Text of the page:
Houston Ballroom

    12:30 pm - 3:00 pm

  • Workshop

    Diversity & Inclusion Track: Battling bias

    Speakers: Emmanuel Martinez of Reveal from The Center for Investigative Reporting; Martin G. Reynolds of The Maynard Institute for Journalism Education

    Women, people of color, and individuals who identify as LGBTQ, among other marginalized communities, have been increasingly under fire since November 2016. Now more than ever, investigative journalists who cover these communities and the issues affecting them must raise the level of their cultural competency if they hope to report with accuracy and nuance. So how do you effectively cover people and communities that you’re not a part of? In this workshop, we will talk about how implicit bias can affect the way we cover communities we're not a part of and further perpetuate bias and misconceptions. Come learn about the Maynard Institute's Fault Lines framework and other techniques that will help prevent you from perpetuating people as stereotypes.

    Clear Lake

    2:30 pm - 5:15 pm

  • Panel

    Broadcast Track: Deep dive 3: Best of broadcast

    Speakers: Jeremy Rogalski of KHOU-Houston; Chris Vanderveen of KUSA/9News Denver; Melanie Woodrow of KGO/ABC7 San Francisco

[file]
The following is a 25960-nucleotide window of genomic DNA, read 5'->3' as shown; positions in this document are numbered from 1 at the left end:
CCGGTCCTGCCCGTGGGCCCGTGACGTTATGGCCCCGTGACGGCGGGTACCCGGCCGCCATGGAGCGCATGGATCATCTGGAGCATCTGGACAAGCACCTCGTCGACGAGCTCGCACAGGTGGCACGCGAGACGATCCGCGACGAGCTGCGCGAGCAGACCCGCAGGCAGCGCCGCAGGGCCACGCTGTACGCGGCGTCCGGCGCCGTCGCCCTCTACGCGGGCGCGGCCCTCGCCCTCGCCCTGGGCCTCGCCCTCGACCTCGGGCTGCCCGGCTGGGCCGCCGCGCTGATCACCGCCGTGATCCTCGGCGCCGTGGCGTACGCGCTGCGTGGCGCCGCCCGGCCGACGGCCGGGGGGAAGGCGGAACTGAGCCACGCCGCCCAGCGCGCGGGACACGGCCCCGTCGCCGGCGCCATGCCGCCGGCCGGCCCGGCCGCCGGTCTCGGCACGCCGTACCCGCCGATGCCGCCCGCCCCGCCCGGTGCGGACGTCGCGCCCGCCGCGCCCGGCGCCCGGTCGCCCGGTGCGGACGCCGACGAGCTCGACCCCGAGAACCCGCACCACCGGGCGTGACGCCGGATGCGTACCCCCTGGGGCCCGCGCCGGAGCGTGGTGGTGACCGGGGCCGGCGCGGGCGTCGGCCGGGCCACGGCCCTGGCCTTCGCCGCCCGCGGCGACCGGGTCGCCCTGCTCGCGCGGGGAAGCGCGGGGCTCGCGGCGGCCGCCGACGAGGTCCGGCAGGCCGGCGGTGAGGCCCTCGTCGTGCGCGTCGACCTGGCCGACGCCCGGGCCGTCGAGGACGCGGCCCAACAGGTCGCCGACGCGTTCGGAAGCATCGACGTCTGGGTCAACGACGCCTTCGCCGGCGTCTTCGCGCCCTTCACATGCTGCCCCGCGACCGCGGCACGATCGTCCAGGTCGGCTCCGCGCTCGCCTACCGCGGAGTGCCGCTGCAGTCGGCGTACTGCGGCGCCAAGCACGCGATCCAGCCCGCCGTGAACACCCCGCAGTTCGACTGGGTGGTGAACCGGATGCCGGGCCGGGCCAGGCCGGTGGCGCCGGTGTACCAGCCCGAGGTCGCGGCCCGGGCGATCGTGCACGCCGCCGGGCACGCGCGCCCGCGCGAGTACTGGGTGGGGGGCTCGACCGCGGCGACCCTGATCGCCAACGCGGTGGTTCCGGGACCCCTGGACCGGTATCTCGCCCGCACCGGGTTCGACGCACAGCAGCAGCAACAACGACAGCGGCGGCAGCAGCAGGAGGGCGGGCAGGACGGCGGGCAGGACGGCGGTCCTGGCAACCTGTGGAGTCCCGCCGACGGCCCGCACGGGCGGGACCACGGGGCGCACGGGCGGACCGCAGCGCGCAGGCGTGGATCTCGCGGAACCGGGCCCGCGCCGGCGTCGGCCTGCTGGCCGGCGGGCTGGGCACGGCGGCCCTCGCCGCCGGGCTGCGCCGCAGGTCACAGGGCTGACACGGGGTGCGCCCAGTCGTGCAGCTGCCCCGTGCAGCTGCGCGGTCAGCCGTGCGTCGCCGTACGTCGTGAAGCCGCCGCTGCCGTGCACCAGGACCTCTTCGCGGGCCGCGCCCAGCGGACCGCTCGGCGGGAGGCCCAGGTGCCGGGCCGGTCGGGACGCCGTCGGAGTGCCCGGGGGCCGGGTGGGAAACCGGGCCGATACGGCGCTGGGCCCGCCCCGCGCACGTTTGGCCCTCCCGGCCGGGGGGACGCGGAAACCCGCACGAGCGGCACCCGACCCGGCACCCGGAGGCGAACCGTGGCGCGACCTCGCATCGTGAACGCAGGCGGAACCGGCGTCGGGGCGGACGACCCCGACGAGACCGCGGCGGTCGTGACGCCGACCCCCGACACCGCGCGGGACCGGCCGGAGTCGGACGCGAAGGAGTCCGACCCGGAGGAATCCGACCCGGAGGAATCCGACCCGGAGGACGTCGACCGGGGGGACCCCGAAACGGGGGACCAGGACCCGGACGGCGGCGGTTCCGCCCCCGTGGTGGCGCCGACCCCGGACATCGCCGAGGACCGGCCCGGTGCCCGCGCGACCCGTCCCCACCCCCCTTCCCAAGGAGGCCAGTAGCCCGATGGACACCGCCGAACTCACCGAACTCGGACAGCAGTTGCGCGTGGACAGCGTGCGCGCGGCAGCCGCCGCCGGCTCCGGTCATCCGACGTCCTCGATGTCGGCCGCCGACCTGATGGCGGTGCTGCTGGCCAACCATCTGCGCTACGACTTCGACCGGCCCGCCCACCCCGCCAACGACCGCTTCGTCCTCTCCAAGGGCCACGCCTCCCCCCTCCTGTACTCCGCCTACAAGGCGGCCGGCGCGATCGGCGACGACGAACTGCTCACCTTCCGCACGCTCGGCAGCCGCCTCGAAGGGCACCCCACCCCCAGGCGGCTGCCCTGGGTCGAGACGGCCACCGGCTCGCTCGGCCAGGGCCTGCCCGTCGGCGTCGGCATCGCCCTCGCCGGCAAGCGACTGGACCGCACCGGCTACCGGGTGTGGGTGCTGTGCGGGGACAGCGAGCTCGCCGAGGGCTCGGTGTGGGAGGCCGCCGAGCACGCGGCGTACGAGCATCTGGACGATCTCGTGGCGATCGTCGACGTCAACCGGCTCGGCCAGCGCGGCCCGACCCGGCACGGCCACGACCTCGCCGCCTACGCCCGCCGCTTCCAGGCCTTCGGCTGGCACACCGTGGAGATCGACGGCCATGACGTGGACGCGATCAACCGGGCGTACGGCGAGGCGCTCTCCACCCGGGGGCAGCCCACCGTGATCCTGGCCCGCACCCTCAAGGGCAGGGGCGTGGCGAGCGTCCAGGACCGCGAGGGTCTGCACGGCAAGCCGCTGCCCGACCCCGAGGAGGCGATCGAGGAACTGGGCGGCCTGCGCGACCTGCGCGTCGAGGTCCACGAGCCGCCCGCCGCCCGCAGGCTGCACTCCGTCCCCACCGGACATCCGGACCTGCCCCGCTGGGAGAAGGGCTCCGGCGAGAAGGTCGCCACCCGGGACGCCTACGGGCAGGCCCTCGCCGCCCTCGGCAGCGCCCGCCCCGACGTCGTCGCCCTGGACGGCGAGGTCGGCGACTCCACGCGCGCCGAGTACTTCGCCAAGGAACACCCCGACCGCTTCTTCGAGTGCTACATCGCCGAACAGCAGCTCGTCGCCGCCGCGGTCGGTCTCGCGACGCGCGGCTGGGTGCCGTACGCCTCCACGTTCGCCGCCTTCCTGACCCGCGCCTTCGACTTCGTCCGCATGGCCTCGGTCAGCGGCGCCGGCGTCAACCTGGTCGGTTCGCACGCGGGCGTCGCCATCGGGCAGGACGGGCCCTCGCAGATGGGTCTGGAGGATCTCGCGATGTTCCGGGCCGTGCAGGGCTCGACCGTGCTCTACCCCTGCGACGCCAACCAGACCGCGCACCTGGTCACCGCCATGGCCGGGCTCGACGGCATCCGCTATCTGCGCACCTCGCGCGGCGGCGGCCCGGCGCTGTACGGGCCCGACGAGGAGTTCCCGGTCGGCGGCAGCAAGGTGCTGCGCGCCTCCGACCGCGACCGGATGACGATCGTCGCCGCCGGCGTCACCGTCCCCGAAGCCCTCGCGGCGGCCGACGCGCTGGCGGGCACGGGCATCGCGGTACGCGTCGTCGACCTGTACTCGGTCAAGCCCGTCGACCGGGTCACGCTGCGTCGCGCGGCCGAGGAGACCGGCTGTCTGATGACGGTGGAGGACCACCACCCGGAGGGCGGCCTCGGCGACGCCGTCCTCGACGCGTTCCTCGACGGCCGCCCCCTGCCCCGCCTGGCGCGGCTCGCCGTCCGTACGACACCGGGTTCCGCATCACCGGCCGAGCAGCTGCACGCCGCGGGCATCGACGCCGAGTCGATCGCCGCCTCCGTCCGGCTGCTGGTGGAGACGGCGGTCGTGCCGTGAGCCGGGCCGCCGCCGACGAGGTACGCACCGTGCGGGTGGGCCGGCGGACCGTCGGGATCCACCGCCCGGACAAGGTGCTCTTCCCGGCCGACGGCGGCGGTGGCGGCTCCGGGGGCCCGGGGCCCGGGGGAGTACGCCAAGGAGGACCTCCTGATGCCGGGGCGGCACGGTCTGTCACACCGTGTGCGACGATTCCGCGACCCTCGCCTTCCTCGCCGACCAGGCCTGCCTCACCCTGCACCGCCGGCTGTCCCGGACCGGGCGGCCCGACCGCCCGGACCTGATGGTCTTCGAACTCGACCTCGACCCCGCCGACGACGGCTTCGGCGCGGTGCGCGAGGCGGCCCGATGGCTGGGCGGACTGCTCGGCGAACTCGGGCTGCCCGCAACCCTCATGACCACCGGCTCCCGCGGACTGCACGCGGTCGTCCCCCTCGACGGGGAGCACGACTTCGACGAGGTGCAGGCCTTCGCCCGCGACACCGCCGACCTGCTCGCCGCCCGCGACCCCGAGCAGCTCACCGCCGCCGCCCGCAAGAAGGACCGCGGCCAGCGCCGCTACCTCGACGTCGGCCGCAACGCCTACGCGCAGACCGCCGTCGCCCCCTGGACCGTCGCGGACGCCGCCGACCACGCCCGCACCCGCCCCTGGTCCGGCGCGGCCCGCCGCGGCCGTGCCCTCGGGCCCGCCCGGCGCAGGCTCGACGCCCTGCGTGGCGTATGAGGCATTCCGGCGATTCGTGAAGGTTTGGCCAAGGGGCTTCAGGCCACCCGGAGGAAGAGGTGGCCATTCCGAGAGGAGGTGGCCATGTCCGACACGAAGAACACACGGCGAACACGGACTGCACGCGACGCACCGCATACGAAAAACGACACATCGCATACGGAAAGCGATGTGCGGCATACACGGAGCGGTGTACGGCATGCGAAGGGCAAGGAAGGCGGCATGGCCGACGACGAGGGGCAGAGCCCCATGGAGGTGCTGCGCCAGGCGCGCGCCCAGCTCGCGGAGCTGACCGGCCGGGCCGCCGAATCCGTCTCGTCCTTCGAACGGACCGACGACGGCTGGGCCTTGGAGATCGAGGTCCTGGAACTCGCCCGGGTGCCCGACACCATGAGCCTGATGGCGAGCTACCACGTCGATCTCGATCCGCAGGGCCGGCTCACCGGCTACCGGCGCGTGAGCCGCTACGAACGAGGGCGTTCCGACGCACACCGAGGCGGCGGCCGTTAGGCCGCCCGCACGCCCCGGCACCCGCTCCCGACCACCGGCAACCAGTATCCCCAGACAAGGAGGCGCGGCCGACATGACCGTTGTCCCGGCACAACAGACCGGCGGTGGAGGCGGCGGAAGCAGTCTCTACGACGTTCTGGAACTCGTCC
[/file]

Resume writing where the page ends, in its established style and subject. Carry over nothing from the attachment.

A deep dive into how some of the biggest stories of the year came to fruition.

    This session is sponsored by the National Association of Broadcasters. IRE retains control of content, including the topic and speaker selection, for all conference sessions.

    Texas H

    3:00 pm - 4:00 pm

  • Hands-on

    Cleaning data with OpenRefine

    Speaker: Thad Guidry of OpenRefine

    We'll go over how to use OpenRefine for common data cleaning problems, such as parsing and cleaning names and addresses, combining and breaking apart fields and more as time allows. 

    This session is good for: People with at least some Excel experience.

    River Oaks A

    3:00 pm - 4:00 pm

  • Panel

    Driveway moments: The art of long-form audio narrative

    Speakers: Robin Amer of The City; Dave Cawley of KSL Newsradio; Jen Chien of Reveal from The Center for Investigative Reporting; Cheryl W. Thompson of NPR

    This session will cover the essentials of compelling audio storytelling, including getting the most from your meetings with your sources, interviewing for good narrative, as well as building scenes and emotion into your story.    

    Texas G

    3:00 pm - 4:00 pm

  • Hands-on

    Mastering Google Sheets: Web scraping, running scripts and other tricks (Saturday) **pre-registered attendees only

    Speaker: Frank Bi of Vox Media

    Skill level: Beginner

    Google Sheets is more than just free spreadsheet software to organize and store data. In this hands-on session will start with pivot tables and conditional formatting but through examples, we'll also learn how to scrape data in seconds without code, automate menial tasks with macros, write custom spreadsheet formulas as well as how to send emails, geocode addresses, translate text and more – all through the power of Google Sheets. 

    Preregistration is required and seating is limited.  Laptops will be provided for the training.

    Workshop prerequisites: You should be familiar with using spreadsheets and formulas.